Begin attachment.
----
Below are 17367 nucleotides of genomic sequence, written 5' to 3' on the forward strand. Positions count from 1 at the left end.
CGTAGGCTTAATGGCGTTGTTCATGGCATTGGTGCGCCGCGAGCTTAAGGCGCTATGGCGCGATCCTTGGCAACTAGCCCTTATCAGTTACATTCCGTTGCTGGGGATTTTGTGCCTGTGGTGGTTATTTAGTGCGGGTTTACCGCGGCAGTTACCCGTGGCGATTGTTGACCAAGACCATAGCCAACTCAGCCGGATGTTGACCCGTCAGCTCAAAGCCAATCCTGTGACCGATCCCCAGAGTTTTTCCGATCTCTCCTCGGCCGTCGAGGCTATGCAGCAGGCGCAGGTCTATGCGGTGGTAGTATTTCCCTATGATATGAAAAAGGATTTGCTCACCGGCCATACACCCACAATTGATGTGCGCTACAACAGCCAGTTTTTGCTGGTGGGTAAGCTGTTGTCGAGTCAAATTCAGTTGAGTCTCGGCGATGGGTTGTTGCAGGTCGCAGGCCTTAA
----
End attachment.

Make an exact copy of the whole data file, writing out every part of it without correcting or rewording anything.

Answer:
Below are 17367 nucleotides of genomic sequence, written 5' to 3' on the forward strand. Positions count from 1 at the left end.
CGTAGGCTTAATGGCGTTGTTCATGGCATTGGTGCGCCGCGAGCTTAAGGCGCTATGGCGCGATCCTTGGCAACTAGCCCTTATCAGTTACATTCCGTTGCTGGGGATTTTGTGCCTGTGGTGGTTATTTAGTGCGGGTTTACCGCGGCAGTTACCCGTGGCGATTGTTGACCAAGACCATAGCCAACTCAGCCGGATGTTGACCCGTCAGCTCAAAGCCAATCCTGTGACCGATCCCCAGAGTTTTTCCGATCTCTCCTCGGCCGTCGAGGCTATGCAGCAGGCGCAGGTCTATGCGGTGGTAGTATTTCCCTATGATATGAAAAAGGATTTGCTCACCGGCCATACACCCACAATTGATGTGCGCTACAACAGCCAGTTTTTGCTGGTGGGTAAGCTGTTGTCGAGTCAAATTCAGTTGAGTCTCGGCGATGGGTTGTTGCAGGTCGCAGGCCTTAA